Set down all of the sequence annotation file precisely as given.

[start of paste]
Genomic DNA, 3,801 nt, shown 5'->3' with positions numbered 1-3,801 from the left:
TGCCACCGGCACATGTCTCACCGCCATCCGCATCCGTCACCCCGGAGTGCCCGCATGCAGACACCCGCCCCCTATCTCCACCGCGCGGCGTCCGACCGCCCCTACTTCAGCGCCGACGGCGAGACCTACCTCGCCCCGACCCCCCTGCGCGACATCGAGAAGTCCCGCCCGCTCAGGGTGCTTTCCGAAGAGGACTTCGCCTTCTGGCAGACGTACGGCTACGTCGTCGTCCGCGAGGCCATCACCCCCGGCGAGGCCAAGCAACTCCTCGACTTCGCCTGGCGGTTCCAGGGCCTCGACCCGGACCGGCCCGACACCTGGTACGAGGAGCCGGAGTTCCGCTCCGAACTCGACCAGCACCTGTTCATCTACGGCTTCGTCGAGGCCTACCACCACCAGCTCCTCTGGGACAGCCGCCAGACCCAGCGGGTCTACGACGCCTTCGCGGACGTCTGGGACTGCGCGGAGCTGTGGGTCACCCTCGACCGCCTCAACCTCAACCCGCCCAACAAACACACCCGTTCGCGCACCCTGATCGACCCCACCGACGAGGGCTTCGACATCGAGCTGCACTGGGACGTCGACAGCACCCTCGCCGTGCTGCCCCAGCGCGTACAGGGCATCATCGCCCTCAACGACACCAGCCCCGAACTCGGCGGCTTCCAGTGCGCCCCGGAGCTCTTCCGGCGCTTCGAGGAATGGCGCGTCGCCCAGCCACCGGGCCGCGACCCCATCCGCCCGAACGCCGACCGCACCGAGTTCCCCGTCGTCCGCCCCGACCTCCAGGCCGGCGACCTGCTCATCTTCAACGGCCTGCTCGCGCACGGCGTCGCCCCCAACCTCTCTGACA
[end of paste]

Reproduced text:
Genomic DNA, 3,801 nt, shown 5'->3' with positions numbered 1-3,801 from the left:
TGCCACCGGCACATGTCTCACCGCCATCCGCATCCGTCACCCCGGAGTGCCCGCATGCAGACACCCGCCCCCTATCTCCACCGCGCGGCGTCCGACCGCCCCTACTTCAGCGCCGACGGCGAGACCTACCTCGCCCCGACCCCCCTGCGCGACATCGAGAAGTCCCGCCCGCTCAGGGTGCTTTCCGAAGAGGACTTCGCCTTCTGGCAGACGTACGGCTACGTCGTCGTCCGCGAGGCCATCACCCCCGGCGAGGCCAAGCAACTCCTCGACTTCGCCTGGCGGTTCCAGGGCCTCGACCCGGACCGGCCCGACACCTGGTACGAGGAGCCGGAGTTCCGCTCCGAACTCGACCAGCACCTGTTCATCTACGGCTTCGTCGAGGCCTACCACCACCAGCTCCTCTGGGACAGCCGCCAGACCCAGCGGGTCTACGACGCCTTCGCGGACGTCTGGGACTGCGCGGAGCTGTGGGTCACCCTCGACCGCCTCAACCTCAACCCGCCCAACAAACACACCCGTTCGCGCACCCTGATCGACCCCACCGACGAGGGCTTCGACATCGAGCTGCACTGGGACGTCGACAGCACCCTCGCCGTGCTGCCCCAGCGCGTACAGGGCATCATCGCCCTCAACGACACCAGCCCCGAACTCGGCGGCTTCCAGTGCGCCCCGGAGCTCTTCCGGCGCTTCGAGGAATGGCGCGTCGCCCAGCCACCGGGCCGCGACCCCATCCGCCCGAACGCCGACCGCACCGAGTTCCCCGTCGTCCGCCCCGACCTCCAGGCCGGCGACCTGCTCATCTTCAACGGCCTGCTCGCGCACGGCGTCGCCCCCAACCTCTCTGACA